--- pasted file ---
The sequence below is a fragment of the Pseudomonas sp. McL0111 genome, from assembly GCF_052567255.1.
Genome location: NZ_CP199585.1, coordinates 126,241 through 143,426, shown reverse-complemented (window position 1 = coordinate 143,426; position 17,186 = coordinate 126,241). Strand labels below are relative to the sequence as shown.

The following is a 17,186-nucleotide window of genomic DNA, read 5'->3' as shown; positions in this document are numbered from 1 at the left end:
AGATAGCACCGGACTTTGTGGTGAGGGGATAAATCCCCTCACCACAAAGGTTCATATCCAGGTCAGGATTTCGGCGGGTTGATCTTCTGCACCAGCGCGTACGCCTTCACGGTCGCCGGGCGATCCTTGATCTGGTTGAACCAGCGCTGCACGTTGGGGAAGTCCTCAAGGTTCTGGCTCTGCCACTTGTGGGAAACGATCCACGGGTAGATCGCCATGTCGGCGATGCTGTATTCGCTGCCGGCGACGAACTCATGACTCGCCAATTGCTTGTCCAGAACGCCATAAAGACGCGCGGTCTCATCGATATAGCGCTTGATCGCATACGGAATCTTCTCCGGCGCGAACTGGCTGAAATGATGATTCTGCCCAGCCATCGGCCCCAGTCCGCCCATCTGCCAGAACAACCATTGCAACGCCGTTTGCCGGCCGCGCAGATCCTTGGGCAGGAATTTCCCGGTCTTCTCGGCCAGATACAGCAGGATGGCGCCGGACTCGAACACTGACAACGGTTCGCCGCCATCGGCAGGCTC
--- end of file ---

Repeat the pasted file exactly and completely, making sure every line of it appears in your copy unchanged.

The sequence below is a fragment of the Pseudomonas sp. McL0111 genome, from assembly GCF_052567255.1.
Genome location: NZ_CP199585.1, coordinates 126,241 through 143,426, shown reverse-complemented (window position 1 = coordinate 143,426; position 17,186 = coordinate 126,241). Strand labels below are relative to the sequence as shown.

The following is a 17,186-nucleotide window of genomic DNA, read 5'->3' as shown; positions in this document are numbered from 1 at the left end:
AGATAGCACCGGACTTTGTGGTGAGGGGATAAATCCCCTCACCACAAAGGTTCATATCCAGGTCAGGATTTCGGCGGGTTGATCTTCTGCACCAGCGCGTACGCCTTCACGGTCGCCGGGCGATCCTTGATCTGGTTGAACCAGCGCTGCACGTTGGGGAAGTCCTCAAGGTTCTGGCTCTGCCACTTGTGGGAAACGATCCACGGGTAGATCGCCATGTCGGCGATGCTGTATTCGCTGCCGGCGACGAACTCATGACTCGCCAATTGCTTGTCCAGAACGCCATAAAGACGCGCGGTCTCATCGATATAGCGCTTGATCGCATACGGAATCTTCTCCGGCGCGAACTGGCTGAAATGATGATTCTGCCCAGCCATCGGCCCCAGTCCGCCCATCTGCCAGAACAACCATTGCAACGCCGTTTGCCGGCCGCGCAGATCCTTGGGCAGGAATTTCCCGGTCTTCTCGGCCAGATACAGCAGGATGGCGCCGGACTCGAACACTGACAACGGTTCGCCGCCATCGGCAGGCTC